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Pro-Navalny Flashlight Flashmob a Success Despite Lack of Crowds, Allies Say

Navalny supporters lit up flashlights and candles in their courtyards in solidarity with the jailed Kremlin critic. Yevgeny Sophiichuk / TASS

Courtyard protests across Russia in support of jailed Kremlin critic Alexei Navalny were a success despite lacking the massive crowds of previous rallies, his team said Monday.

The Valentine’s Day demonstrations saw Navalny supporters hold up flashlights and candles in residential courtyards rather than stage traditional street protests. Photos from the event flooded social media with a trending hashtag that translates to “Love is stronger than fear.”

“Yesterday's action was planned in such a way that it’s fundamentally impossible to count how many people came out — and there were no detainees,” Navalny’s top aide Leonid Volkov said in a Facebook post Monday.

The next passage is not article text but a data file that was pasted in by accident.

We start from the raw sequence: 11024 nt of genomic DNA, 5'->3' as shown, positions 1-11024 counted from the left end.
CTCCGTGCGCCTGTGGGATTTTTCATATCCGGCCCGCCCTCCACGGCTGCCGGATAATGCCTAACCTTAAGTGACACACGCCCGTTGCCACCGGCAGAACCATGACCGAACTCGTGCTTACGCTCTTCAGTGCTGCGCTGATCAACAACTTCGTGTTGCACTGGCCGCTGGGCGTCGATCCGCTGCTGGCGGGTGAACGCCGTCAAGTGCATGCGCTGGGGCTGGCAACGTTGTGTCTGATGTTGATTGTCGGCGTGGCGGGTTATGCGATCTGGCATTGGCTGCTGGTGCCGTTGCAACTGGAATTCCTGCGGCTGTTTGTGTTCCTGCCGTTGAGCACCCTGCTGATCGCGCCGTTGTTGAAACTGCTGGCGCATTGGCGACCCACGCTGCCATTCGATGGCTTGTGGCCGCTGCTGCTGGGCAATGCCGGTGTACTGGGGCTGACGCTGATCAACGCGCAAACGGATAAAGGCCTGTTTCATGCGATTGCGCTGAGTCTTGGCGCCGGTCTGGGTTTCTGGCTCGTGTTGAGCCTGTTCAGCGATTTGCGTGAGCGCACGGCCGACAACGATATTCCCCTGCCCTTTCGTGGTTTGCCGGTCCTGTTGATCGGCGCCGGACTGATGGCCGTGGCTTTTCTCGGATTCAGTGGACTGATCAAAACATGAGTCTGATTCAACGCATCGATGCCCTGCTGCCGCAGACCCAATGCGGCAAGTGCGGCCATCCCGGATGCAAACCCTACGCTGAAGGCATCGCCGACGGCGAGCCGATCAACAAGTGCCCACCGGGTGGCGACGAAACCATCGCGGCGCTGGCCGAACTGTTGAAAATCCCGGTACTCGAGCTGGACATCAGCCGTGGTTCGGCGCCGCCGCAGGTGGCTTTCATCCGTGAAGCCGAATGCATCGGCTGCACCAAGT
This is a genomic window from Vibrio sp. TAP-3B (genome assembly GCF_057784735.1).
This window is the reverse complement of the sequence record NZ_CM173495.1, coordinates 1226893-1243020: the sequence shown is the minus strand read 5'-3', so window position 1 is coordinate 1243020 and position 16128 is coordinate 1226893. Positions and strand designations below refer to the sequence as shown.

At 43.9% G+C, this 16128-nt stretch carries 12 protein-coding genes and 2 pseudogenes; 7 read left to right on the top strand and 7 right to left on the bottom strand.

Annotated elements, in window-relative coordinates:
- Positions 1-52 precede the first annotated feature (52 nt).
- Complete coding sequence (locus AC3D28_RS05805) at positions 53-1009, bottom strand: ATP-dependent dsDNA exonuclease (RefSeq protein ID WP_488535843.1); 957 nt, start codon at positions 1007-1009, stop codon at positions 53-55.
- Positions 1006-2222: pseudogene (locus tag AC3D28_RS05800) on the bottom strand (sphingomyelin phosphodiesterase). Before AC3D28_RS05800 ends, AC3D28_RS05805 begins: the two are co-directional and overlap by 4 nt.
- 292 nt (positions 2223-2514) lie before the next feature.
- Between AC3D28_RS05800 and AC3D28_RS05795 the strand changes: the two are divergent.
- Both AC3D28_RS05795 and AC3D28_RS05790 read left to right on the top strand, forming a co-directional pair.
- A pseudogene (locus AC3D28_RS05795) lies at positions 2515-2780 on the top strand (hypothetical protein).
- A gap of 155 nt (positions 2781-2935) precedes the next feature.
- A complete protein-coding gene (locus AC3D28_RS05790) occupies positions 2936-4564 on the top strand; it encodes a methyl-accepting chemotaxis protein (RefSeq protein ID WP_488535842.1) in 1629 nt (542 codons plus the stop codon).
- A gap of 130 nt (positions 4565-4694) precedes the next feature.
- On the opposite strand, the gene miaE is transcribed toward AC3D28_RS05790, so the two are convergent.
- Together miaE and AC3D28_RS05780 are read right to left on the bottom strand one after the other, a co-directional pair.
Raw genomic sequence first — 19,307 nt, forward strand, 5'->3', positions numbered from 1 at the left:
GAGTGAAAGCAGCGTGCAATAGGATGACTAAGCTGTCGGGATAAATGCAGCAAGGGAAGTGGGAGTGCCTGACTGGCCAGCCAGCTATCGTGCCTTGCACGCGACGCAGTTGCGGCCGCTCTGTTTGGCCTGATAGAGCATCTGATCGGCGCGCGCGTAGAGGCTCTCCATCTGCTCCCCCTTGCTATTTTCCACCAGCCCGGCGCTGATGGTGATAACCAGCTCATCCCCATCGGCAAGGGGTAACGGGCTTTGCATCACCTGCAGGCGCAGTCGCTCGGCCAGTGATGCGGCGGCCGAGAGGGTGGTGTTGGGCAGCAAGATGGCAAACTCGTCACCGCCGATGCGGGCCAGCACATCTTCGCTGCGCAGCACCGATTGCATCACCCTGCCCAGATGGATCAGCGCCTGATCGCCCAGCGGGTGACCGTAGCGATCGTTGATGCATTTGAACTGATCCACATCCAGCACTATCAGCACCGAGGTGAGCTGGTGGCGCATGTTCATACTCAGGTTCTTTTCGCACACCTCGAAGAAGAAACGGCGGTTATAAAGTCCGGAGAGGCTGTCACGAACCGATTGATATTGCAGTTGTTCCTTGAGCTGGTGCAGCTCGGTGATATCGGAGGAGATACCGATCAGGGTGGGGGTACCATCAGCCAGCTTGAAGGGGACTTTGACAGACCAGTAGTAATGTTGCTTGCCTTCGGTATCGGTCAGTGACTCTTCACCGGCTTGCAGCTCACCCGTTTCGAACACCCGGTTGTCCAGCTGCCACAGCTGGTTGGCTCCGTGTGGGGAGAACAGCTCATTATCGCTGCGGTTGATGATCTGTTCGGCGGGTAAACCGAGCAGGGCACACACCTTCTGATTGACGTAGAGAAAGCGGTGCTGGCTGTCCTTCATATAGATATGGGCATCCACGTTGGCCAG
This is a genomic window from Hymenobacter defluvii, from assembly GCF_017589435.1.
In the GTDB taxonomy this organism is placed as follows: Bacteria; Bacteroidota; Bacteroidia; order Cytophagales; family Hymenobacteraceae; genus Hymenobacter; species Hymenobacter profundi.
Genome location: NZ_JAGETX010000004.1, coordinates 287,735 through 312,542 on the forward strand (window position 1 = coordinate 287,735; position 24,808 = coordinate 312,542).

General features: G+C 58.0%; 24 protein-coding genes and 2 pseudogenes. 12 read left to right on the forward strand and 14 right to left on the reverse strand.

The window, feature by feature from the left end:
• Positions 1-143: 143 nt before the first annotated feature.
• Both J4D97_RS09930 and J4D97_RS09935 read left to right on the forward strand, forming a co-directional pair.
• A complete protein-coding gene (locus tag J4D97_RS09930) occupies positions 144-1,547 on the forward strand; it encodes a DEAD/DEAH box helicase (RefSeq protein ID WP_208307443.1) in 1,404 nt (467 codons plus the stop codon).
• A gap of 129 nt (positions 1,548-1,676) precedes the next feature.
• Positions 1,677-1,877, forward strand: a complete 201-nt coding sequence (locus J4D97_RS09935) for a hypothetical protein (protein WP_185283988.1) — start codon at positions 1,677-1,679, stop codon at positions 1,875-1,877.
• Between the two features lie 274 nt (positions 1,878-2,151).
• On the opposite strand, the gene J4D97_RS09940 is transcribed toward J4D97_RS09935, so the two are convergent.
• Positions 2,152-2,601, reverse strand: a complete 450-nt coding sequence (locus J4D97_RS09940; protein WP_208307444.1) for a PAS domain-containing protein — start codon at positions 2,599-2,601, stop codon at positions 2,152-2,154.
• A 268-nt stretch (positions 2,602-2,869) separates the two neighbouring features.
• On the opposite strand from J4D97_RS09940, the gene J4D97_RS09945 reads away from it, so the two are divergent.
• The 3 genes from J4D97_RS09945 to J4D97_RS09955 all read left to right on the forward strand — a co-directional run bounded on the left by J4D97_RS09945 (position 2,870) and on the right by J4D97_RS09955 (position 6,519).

Volkov complained that journalists were fixated on the number of people who took part in the event and the number of people detained.

“Instead of discussing [the protests’] content and political meaning, there is always just a discussion of numbers. Always. But not this time; we broke the mold,” wrote Volkov, who had announced plans for Sunday’s protests from his current residence of Lithuania.

Based on the number of social media posts, it can be assumed that tens of thousands of Russians took part in Sunday’s event, Ivan Zhdanov, the director of Navalny’s Anti-Corruption Foundation, told the independent Dozhd news broadcaster.

Tens of thousands of Russians took to the streets on Jan. 23 and Jan. 31 and Feb. 2 in reaction to Navalny’s jailing and his investigation into President Vladimir Putin’s alleged palace. The rallies were some of the largest in Russia’s recent history and were met with mass detentions and widespread allegations of police violence.

The Kremlin said Monday that there were no mass arrests Sunday because the protesters had not violated any laws.

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